Here is an important concept and a tool that you need to learn about and use to properly measure the light output of your grow light setup, to help you achieve maximum plant growth while minimizing electricity costs. I’m talking about measuring LED lumens using a light meter. This tool tells you how much actual light is being produced, versus electrical power consumption.
Are you already using a light meter to help grow your business? If not, read on. I give you some useful explanations, and also below I review and recommend top 5 light meters, one of which I suggest you invest in for your growing business.
Another very important concept to know about is PAR, which deals with plant light spectrum. Read on to learn more below.
What is a Lumen?
When dealing with LED lighting one needs to think in terms of lumens not watts, whether replacing the old incandescent bulbs in your house with new LED bulbs or whether you are installing LED grow lights for a large-scale industrial grow farm. As we all know, traditional incandescent bulbs measure their light output based on Watts, a 100 Watt bulb for example. But as we’re also painfully aware, those things get HOT since much of that energy in old-style bulbs is actually getting dissipated as heat rather than light. And while wattage does help explain how much energy is being consumed, it’s not a good way of measuring light output. I’ll explain why.
This fancy term lumen is basically just a standard unit of measure of the “amount” of light produced by a given light source, in other words the luminous intensity of the light source. Historically, this goes back to the original way of measuring light using the standard output of 1 candle power.
In addition, there’s another important term you might hear about, called “lux” which is related to lumen but lux gives you a better measure of how focused or spread out the light source is. Think of the difference between a regular bulb and a laser; a laser focuses all the light in one point and therefore has a very high lux value, compared to a regular bulb that produces more diffuse spread light. So this is about as detailed as I think we need to get right now, but of course you can always get more info at Wikipedia here.
Long story short, more lumens = more light.
Remember, more watt does not necessarily give you more light (just a higher electric bill, ouch!) A more appropriate way to think is in terms of lumens per watt, which is also called “luminous performance” or “luminous efficacy” and essentially tells you how efficient your light source is in terms of lumens per watt.
So now you can understand how two sources, say a regular bulb and an LED light, could both potentially produce the same amount of light but they will each consume a very different amount of energy (watts). I think it is common knowledge that LED lights are WAY more energy efficient at producing light (lumens) for a given amount of energy.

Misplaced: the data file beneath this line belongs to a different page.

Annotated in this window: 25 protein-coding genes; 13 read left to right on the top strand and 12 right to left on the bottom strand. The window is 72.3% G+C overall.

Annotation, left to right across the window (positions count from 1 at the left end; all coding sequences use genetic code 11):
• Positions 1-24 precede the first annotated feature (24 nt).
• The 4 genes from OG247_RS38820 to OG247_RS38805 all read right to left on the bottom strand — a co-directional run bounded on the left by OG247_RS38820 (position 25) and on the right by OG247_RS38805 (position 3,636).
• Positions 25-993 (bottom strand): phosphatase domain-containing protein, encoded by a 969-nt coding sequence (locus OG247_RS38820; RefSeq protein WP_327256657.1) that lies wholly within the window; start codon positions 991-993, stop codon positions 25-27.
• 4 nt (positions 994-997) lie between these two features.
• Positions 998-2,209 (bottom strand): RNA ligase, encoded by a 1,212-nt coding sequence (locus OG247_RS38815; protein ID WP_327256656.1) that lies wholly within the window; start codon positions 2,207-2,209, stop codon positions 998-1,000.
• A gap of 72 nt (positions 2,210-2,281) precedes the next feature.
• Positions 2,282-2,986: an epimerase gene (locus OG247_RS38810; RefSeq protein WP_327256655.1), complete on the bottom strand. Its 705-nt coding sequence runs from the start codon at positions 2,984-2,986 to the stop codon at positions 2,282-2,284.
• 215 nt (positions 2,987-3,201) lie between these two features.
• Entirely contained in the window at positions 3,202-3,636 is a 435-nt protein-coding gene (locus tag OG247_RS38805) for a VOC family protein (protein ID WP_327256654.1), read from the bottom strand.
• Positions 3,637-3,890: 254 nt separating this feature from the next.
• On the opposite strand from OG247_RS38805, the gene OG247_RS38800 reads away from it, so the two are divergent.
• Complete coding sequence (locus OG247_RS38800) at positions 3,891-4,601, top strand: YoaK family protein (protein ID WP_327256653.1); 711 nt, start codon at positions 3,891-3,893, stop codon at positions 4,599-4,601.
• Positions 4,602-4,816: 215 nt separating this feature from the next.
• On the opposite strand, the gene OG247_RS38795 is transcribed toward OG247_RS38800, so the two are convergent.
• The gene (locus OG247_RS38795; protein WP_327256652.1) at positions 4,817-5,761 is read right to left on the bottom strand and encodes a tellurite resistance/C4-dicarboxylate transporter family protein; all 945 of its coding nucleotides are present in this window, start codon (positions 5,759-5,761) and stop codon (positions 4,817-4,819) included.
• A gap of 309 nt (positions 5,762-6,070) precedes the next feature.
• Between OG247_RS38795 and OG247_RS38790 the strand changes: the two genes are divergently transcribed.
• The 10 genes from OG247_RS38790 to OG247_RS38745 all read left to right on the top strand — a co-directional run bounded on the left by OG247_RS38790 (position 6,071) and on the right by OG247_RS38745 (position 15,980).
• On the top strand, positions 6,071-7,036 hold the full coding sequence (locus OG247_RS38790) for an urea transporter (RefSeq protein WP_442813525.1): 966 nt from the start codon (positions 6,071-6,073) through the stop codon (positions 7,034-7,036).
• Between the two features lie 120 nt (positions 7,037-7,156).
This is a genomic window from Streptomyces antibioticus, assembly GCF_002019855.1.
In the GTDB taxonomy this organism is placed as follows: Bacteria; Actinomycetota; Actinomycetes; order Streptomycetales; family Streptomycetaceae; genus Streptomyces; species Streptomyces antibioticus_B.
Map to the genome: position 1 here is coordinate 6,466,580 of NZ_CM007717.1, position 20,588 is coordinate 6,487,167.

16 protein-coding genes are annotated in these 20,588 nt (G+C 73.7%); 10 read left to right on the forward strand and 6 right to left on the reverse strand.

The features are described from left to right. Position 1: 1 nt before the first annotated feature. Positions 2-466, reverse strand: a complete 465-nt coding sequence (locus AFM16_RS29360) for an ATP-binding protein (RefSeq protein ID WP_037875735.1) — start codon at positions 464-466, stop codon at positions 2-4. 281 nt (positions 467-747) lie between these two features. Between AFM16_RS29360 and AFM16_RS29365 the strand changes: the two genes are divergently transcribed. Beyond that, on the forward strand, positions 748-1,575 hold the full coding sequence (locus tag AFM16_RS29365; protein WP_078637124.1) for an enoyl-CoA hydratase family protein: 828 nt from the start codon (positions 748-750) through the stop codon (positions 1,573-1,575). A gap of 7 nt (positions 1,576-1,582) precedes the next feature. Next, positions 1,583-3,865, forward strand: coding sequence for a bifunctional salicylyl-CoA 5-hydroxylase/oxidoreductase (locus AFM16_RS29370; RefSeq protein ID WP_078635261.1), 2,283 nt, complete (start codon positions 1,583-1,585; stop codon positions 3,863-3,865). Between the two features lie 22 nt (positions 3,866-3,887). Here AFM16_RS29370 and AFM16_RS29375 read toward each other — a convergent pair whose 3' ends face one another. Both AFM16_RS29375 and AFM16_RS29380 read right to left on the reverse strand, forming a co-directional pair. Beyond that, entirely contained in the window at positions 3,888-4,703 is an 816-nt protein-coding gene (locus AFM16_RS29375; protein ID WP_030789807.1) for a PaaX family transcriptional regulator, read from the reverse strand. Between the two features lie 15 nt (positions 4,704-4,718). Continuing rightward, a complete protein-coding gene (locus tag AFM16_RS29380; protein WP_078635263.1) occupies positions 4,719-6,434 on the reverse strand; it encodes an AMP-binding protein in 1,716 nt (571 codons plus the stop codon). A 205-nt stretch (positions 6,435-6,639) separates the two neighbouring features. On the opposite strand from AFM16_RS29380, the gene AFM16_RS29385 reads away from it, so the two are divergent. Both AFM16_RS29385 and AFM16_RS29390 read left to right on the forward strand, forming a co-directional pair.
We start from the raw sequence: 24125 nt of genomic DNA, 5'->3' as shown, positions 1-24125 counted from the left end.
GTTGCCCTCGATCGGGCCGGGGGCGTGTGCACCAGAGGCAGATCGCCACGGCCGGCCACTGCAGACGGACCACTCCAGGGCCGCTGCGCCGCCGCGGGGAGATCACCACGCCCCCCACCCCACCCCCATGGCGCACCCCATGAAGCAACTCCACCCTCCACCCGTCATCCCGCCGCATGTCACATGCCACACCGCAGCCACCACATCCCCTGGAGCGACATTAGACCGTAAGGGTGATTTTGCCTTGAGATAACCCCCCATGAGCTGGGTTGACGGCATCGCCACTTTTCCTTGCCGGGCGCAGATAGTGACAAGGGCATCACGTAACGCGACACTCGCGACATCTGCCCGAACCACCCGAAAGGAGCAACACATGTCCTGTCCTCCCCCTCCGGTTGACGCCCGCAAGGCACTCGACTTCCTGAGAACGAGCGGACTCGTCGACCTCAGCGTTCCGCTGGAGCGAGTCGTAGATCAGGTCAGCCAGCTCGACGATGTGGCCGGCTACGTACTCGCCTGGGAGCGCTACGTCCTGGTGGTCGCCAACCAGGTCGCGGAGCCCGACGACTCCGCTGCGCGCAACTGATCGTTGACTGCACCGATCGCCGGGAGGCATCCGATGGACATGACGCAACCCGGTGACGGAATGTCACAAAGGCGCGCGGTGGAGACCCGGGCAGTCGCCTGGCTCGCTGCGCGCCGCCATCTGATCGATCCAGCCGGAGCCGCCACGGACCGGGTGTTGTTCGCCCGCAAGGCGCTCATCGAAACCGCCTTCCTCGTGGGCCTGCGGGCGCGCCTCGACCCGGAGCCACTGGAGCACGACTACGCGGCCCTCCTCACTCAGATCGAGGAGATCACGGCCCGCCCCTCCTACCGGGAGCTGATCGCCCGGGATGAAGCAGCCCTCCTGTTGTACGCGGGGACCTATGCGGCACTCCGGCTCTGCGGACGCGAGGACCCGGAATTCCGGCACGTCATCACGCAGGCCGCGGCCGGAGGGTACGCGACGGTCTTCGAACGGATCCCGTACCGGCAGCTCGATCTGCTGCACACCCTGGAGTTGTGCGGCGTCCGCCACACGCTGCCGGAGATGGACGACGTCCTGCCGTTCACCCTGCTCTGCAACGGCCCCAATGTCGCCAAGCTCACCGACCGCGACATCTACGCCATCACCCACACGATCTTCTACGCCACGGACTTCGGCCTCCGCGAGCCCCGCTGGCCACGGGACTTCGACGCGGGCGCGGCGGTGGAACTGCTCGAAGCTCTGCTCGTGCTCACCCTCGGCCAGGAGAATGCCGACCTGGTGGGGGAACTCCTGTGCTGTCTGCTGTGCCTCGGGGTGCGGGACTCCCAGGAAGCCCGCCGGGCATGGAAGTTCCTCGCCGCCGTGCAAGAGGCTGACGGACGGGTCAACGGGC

What is PAR? Overview
As I’m sure you know, the reason plants are green is because they actually reflect most green light, while they absorb most of the rest of the light spectrum. This means that plants don’t really need green light, because for some reason green light doesn’t have the proper energy content to promote photosynthesis in plants. Yet the light at the other ends of the spectrum, namely orange, red, Infrared, as well as blue, violet, and even Ultra-violet, are just the kind of light that plants need.
Understanding Plant Light Spectrum
As shown in the spectrum diagram above, the white curves represent the typical plant response to light, in terms of the photosynthesis chemical reaction that occurs inside the plant as it absorbs light energy to create food for itself. You can see a big dip in the white curve around the green & blue-green regions, this is the light that is relatively useless for them.
However, in the same diagram above you see the white curves peak in the violet regions and deep orange and red. This is the kind of light that plants love and need to grow and bloom. The best grow lights are the ones that are tuned and designed to deliver these particular plant light spectrum bands that the plants need. There is absolutely no reason for your artificial lights to be producing green light, that is just a total waste of energy.
The beauty of LED lights is that manufacturers are able to finely tune the spectrum to deliver the appropriate light, therefore minimizing wasted energy. No other light in the market, except LEDs, gives you this benefit.
So, based on the above discussion you can see that LED grow lights give you two main benefits:
– More Lumens of light output per Watt
– More usable plant light spectrum
What is PAR Measurement?
In addition to understanding what is a Lumen, you should also understand what is PAR. PAR is an abbreviation for the scientific term Photosynthetically Active Radiation. This is just a fancy term for describing the type of light spectrum that plants use. Generally, this covers the wave band (spectral range) of solar radiation from 400 to 700 nanometers which is also in the range of visible light.
But unlike the human eye, plants prefer light at both ends of that spectrum. This is the light that photosynthetic organisms are able to use in the process of photosynthesis. So ultimately, you want to look for a plant grow light that mimics this range of light.
Most LED grow lights provide you with a PAR measurement, which is a measure of the photosynthetic photon flux (area) density, or PPFD. You may see reference to PPFD in the light